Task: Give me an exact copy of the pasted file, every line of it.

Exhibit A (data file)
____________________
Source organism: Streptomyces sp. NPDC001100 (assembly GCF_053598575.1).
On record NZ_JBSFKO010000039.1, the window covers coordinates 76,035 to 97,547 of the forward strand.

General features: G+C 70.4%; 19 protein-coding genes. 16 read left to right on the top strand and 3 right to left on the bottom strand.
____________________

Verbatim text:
Source organism: Streptomyces sp. NPDC001100 (assembly GCF_053598575.1).
On record NZ_JBSFKO010000039.1, the window covers coordinates 76,035 to 97,547 of the forward strand.

General features: G+C 70.4%; 19 protein-coding genes. 16 read left to right on the top strand and 3 right to left on the bottom strand.